As discussions continue with the Walter Kaitz Foundation, USA Networks chairman Barry Diller is looking for other possible recipients of a $6 million contribution to create broadcast and new-media jobs for minorities and women.
The revelation comes two weeks after sources said the Kaitz board of trustees turned down Diller's offer, which would have put the foundation in charge of diversity efforts for both broadcasting and cable.
Kaitz trustees believe the foundation should work strictly for the advancement of diversity in the cable industry-particularly since some executives recently criticized it for placing too few minorities in top-level cable posts.
The foundation would like to work with USA on developing a new-media fellowship program that would train women and minorities for jobs in growing Internet-related categories.
But USA vice president of corporate communications Adrienne Becker said last Friday Diller and USA were committed to finding one outlet to effectively recruit and train women and minorities for positions in both broadcast television and new media.
While Diller's USA Network and Sci Fi Channel are both cable networks, the company also owns broadcast stations in 12 markets, including Miami, Dallas and Atlanta.
"Our objective is increasing diversity in the media workplace," Becker said. "Broadcasting and new media have been underserved, and we believe there's an entity out there that wants to promote diversity amongst all media."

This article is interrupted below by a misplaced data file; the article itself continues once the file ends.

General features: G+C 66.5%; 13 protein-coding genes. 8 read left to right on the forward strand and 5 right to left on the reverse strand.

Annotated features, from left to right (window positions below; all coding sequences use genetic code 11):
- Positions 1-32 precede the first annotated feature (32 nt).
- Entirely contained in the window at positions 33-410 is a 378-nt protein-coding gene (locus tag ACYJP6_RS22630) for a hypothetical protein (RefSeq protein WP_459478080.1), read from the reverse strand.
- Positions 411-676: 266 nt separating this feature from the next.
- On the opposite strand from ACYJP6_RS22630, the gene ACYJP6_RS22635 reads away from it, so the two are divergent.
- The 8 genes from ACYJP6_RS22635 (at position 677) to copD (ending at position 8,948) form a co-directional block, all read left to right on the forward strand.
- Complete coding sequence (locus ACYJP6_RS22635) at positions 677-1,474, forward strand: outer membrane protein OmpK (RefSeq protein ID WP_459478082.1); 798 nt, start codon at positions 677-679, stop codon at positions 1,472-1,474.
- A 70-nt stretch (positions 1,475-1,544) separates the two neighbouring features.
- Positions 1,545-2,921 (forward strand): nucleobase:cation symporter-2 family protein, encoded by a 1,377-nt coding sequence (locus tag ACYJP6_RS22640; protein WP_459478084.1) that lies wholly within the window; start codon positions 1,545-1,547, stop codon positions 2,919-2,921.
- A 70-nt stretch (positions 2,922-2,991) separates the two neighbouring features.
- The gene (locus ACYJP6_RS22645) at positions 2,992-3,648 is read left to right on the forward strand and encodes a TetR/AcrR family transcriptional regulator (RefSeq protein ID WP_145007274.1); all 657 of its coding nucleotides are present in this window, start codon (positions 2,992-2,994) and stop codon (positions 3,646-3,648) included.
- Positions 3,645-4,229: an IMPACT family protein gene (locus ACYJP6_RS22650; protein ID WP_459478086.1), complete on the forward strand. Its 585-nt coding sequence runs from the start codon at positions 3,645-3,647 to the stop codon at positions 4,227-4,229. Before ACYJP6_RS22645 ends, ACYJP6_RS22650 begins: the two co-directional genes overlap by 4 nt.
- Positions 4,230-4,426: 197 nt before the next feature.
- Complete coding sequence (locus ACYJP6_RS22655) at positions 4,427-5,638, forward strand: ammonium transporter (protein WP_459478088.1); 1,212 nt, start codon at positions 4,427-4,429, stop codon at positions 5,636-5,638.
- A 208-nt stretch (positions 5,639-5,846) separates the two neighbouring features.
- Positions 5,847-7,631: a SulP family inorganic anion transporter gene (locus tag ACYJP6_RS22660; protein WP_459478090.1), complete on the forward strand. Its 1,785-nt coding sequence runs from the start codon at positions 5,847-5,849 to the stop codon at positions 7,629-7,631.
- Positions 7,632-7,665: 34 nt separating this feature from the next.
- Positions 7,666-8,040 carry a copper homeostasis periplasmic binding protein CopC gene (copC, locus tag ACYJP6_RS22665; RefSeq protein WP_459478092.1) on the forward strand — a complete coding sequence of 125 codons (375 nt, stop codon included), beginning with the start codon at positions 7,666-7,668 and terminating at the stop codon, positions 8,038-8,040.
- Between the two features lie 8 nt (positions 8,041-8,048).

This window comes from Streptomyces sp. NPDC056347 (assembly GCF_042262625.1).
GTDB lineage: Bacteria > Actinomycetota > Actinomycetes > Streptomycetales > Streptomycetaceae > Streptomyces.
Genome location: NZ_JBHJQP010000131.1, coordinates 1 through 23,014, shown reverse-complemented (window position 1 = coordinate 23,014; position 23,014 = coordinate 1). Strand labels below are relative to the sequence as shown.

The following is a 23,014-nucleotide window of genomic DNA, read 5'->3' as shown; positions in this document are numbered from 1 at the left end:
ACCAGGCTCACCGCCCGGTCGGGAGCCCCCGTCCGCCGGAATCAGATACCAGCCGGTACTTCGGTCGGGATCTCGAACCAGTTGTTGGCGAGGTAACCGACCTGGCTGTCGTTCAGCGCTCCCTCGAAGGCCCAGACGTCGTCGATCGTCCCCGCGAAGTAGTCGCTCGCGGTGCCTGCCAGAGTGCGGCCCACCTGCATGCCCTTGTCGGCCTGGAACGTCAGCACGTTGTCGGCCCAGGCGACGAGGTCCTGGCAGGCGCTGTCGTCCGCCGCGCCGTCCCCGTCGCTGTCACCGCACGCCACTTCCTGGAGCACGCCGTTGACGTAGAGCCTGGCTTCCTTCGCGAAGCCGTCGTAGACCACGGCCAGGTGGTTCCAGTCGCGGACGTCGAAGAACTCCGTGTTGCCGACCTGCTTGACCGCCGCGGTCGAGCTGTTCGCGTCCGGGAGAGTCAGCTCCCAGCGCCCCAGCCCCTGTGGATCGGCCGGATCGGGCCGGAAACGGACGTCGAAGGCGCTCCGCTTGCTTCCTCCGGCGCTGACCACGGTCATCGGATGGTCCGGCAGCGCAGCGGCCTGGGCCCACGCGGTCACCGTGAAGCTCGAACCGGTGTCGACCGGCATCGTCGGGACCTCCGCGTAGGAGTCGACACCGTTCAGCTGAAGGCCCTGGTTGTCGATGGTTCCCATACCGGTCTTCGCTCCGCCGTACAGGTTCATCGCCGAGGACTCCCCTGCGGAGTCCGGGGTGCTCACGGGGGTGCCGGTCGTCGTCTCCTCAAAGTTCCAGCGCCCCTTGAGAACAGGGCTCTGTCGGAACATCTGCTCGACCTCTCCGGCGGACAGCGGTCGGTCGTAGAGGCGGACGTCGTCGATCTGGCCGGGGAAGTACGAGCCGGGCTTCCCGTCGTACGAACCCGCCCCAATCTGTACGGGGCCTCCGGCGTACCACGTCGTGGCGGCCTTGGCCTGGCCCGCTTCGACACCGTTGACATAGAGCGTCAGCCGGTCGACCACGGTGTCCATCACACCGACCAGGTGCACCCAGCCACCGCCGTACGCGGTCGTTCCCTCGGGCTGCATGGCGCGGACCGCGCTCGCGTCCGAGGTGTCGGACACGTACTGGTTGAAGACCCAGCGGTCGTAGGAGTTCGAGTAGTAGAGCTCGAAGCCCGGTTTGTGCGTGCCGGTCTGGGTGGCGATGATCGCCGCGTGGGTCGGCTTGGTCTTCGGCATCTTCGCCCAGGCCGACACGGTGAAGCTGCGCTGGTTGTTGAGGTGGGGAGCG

Despite Kaitz trustees' apprehensions about the Diller initiative, Kaitz Foundation public affairs director Lorena Hernandez said the organization hasn't officially closed the door. Newly named Kaitz president Art Torres is talking to USA Network representatives to work out an arrangement under which the foundation can receive the funds.
Torres, who will split his time between the foundation and the California Democratic Party until after Election Day, is also meeting with MSOs about Kaitz programs and initiatives, she said.
One organization interested in working with USA is the Washington, D.C.-based National Association of Black-Owned Broadcasters (NABOB). The group is setting up a Kaitz-type foundation for broadcasting and would like to discuss working with USA on its plans to increase minority radio and TV station ownership, NABOB executive director Jim Winston said.
"I think this issue is critical for the broadcast industry, and we've been trying to set up something to train the next generation of African-American radio and broadcast executives," Winston said. "We certainly want to talk to Mr. Diller and work with him to get something developed on the broadcast side."
The National Association of Broadcasters has also developed broadcast-targeted diversity initiatives.
Last November, the NAB and a group of leading broadcasters set up an investment fund designed to increase ownership of over-the-air television and radio stations by minorities and women. The Quetzal Fund launched with $175 million, NAB said.